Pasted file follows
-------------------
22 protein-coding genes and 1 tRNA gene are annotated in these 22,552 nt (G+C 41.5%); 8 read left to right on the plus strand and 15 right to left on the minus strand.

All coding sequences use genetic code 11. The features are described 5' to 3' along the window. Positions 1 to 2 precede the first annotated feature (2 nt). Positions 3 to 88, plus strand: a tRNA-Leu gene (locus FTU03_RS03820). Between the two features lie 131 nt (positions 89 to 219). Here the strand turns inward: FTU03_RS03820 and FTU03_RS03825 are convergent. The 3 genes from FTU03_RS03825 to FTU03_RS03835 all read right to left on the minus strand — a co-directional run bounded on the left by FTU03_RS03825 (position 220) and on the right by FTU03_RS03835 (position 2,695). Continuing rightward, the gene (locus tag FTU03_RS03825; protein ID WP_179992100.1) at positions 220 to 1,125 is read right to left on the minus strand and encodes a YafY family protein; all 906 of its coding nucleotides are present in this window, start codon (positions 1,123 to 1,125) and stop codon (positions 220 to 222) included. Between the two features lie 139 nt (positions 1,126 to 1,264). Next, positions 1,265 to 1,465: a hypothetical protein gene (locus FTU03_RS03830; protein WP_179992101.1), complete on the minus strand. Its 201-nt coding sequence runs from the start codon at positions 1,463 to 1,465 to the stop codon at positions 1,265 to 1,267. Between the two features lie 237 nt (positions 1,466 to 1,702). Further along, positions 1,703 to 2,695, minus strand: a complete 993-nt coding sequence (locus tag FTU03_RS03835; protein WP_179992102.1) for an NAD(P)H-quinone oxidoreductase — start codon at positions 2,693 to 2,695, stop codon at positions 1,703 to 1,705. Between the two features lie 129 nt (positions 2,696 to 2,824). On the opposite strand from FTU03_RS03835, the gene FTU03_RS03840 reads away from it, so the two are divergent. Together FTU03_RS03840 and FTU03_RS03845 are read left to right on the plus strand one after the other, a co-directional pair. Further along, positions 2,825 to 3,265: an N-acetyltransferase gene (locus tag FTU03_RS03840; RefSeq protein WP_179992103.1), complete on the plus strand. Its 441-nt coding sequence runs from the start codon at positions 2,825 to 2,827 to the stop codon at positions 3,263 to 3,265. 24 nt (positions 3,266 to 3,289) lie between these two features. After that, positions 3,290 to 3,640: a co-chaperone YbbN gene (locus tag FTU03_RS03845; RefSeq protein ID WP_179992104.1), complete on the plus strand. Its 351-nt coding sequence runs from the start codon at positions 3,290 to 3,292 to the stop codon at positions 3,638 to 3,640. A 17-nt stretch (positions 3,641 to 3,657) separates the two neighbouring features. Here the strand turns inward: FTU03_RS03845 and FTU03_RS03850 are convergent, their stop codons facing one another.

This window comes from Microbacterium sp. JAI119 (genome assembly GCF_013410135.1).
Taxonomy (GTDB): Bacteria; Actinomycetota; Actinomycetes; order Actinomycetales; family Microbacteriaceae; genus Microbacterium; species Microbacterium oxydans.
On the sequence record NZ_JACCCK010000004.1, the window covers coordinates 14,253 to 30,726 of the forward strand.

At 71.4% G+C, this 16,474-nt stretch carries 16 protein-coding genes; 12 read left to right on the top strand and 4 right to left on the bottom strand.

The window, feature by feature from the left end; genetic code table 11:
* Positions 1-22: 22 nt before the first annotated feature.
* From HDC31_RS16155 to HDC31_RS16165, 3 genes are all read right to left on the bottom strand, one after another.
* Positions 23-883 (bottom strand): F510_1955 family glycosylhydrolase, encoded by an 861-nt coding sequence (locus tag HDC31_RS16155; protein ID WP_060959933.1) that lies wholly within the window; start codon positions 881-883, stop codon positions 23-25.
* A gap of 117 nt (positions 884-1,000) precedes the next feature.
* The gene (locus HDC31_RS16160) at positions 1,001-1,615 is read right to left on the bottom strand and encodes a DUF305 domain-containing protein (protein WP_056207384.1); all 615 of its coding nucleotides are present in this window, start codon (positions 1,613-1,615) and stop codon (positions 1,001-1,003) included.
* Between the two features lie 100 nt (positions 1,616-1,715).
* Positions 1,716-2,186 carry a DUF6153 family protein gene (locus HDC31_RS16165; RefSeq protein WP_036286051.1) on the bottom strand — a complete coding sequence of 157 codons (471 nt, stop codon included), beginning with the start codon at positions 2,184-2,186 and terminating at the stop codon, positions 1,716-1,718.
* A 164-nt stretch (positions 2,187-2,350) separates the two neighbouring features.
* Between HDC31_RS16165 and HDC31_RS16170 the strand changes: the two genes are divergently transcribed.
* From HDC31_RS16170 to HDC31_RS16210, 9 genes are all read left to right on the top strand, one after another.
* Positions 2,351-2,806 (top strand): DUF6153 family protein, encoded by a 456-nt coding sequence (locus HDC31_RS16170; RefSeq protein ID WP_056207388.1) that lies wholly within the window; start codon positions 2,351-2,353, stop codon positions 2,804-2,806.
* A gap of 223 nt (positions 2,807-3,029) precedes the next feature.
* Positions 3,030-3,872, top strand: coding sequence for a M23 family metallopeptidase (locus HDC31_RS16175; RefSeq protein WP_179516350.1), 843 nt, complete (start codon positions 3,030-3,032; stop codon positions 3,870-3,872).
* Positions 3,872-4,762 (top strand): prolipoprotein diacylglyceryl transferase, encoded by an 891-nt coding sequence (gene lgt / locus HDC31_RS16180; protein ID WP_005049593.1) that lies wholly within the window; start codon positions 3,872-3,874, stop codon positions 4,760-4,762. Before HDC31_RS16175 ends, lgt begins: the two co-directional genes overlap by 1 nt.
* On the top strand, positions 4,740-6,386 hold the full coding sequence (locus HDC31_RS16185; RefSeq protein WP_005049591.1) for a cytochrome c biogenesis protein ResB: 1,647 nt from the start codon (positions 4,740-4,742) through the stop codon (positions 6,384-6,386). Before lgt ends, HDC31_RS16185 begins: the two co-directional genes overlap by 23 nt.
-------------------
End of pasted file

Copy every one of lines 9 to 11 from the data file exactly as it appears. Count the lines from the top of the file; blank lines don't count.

* From HDC31_RS16155 to HDC31_RS16165, 3 genes are all read right to left on the bottom strand, one after another.
* Positions 23-883 (bottom strand): F510_1955 family glycosylhydrolase, encoded by an 861-nt coding sequence (locus tag HDC31_RS16155; protein ID WP_060959933.1) that lies wholly within the window; start codon positions 881-883, stop codon positions 23-25.
* A gap of 117 nt (positions 884-1,000) precedes the next feature.